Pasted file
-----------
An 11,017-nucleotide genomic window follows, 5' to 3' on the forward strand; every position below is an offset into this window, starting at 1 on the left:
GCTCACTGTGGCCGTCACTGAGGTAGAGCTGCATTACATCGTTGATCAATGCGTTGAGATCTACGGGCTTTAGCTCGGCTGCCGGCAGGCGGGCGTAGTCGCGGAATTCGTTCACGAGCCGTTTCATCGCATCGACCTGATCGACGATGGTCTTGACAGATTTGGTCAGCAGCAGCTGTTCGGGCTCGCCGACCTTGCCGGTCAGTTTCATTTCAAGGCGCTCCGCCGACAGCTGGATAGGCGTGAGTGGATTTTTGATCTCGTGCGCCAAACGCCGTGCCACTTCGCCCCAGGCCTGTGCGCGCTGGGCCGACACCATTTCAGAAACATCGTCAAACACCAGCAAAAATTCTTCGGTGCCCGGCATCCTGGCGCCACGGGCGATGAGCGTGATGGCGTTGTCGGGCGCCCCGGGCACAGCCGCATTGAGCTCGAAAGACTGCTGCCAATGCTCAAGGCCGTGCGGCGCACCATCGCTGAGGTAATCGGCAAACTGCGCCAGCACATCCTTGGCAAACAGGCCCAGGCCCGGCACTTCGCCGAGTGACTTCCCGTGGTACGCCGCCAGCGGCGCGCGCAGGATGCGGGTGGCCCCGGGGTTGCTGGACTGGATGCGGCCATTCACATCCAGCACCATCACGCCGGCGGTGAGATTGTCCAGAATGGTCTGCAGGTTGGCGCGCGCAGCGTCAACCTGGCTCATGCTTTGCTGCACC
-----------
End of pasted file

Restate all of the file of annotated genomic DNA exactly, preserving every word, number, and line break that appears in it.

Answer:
An 11,017-nucleotide genomic window follows, 5' to 3' on the forward strand; every position below is an offset into this window, starting at 1 on the left:
GCTCACTGTGGCCGTCACTGAGGTAGAGCTGCATTACATCGTTGATCAATGCGTTGAGATCTACGGGCTTTAGCTCGGCTGCCGGCAGGCGGGCGTAGTCGCGGAATTCGTTCACGAGCCGTTTCATCGCATCGACCTGATCGACGATGGTCTTGACAGATTTGGTCAGCAGCAGCTGTTCGGGCTCGCCGACCTTGCCGGTCAGTTTCATTTCAAGGCGCTCCGCCGACAGCTGGATAGGCGTGAGTGGATTTTTGATCTCGTGCGCCAAACGCCGTGCCACTTCGCCCCAGGCCTGTGCGCGCTGGGCCGACACCATTTCAGAAACATCGTCAAACACCAGCAAAAATTCTTCGGTGCCCGGCATCCTGGCGCCACGGGCGATGAGCGTGATGGCGTTGTCGGGCGCCCCGGGCACAGCCGCATTGAGCTCGAAAGACTGCTGCCAATGCTCAAGGCCGTGCGGCGCACCATCGCTGAGGTAATCGGCAAACTGCGCCAGCACATCCTTGGCAAACAGGCCCAGGCCCGGCACTTCGCCGAGTGACTTCCCGTGGTACGCCGCCAGCGGCGCGCGCAGGATGCGGGTGGCCCCGGGGTTGCTGGACTGGATGCGGCCATTCACATCCAGCACCATCACGCCGGCGGTGAGATTGTCCAGAATGGTCTGCAGGTTGGCGCGCGCAGCGTCAACCTGGCTCATGCTTTGCTGCACC